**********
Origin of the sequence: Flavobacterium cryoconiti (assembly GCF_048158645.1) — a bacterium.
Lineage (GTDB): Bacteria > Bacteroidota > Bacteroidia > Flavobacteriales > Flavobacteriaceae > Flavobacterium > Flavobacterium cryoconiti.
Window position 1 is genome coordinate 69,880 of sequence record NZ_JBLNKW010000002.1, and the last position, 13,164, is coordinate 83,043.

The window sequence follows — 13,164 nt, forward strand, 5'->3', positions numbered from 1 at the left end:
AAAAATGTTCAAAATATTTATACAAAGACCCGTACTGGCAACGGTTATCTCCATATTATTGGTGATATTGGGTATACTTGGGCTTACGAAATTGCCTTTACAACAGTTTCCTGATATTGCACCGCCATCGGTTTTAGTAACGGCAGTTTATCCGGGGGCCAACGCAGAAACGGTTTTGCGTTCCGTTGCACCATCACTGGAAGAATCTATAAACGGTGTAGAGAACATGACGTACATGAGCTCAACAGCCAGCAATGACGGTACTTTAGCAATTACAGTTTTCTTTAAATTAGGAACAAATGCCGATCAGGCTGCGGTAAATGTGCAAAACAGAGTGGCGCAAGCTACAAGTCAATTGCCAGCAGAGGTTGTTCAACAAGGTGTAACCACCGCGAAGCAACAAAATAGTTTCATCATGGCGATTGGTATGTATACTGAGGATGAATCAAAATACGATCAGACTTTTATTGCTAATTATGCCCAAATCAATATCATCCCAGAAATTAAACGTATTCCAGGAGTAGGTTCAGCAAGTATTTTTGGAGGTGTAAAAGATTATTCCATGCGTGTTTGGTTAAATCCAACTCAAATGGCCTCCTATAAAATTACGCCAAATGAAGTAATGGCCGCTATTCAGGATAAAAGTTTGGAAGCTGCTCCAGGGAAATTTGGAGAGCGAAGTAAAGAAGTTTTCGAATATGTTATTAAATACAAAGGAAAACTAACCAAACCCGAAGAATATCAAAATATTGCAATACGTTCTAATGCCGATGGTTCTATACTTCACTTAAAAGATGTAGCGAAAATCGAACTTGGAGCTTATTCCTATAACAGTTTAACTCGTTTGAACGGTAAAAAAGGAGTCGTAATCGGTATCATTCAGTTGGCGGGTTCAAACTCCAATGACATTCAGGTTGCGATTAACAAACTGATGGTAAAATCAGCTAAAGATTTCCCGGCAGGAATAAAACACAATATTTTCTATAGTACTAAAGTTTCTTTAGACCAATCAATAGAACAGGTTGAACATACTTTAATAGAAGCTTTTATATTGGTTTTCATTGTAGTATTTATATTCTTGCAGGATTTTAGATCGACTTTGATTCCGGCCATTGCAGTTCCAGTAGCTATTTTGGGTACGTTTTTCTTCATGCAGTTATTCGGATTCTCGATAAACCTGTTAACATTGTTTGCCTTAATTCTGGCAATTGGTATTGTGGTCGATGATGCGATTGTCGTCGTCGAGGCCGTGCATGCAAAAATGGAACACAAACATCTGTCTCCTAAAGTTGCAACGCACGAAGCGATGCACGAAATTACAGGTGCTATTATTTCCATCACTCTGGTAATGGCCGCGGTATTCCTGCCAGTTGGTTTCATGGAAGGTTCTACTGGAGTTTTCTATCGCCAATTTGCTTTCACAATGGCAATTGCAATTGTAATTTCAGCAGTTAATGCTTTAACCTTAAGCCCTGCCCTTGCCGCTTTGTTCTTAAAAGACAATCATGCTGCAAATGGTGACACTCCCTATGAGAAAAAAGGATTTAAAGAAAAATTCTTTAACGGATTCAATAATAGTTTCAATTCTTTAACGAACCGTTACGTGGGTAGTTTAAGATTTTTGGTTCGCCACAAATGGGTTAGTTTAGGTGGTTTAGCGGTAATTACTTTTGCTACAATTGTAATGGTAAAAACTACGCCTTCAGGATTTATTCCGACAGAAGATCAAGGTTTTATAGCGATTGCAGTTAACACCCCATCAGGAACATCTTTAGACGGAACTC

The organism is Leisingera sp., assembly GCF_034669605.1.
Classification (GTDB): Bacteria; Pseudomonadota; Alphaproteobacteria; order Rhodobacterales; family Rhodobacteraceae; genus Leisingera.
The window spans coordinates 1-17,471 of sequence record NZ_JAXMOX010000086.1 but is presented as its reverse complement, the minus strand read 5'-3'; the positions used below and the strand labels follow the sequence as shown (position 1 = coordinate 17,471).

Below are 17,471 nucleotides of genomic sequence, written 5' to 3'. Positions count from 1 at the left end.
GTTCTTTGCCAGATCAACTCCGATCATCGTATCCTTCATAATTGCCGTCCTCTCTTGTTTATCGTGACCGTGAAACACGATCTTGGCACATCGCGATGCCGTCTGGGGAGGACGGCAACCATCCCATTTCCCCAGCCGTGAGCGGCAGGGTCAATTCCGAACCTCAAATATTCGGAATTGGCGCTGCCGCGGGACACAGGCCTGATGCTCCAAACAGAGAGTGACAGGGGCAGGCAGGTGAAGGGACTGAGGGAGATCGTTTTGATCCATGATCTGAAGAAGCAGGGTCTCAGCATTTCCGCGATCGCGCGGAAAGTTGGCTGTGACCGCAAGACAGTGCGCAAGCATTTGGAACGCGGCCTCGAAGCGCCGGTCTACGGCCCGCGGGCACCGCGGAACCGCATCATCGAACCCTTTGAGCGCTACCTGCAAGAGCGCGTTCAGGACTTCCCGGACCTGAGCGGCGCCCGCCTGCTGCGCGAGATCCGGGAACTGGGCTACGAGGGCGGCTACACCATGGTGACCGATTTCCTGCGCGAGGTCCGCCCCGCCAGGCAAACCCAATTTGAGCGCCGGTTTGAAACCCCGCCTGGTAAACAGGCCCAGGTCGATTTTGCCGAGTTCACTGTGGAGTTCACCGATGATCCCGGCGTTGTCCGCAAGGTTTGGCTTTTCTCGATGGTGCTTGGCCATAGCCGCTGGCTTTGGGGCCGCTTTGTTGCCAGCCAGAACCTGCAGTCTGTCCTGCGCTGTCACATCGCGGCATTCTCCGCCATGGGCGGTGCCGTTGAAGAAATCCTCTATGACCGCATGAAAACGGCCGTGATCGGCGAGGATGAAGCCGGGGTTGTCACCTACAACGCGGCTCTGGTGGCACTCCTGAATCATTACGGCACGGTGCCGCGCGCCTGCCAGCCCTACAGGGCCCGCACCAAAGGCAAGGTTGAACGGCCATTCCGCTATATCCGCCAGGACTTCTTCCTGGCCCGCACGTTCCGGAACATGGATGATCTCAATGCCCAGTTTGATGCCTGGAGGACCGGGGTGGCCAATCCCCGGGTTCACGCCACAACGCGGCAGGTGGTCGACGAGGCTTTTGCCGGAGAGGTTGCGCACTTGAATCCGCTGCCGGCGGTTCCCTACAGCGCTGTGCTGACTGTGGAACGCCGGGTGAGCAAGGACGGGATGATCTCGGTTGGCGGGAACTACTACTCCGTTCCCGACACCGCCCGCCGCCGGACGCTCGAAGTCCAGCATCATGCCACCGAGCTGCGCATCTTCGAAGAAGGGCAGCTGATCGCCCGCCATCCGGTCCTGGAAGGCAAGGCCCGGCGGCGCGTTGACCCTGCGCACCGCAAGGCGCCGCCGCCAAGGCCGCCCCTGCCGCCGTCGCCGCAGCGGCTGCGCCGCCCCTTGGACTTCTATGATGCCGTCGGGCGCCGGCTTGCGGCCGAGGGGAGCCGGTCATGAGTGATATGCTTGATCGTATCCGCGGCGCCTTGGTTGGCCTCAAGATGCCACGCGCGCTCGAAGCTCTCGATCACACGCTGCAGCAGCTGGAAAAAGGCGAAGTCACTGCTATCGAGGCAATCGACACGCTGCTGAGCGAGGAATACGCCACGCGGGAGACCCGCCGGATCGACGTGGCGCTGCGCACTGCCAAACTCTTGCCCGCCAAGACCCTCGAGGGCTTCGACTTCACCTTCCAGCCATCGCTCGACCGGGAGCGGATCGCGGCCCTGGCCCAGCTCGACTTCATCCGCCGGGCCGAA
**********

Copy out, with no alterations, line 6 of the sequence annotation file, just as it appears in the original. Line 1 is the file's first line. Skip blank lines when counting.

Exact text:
The organism is Leisingera sp., assembly GCF_034669605.1.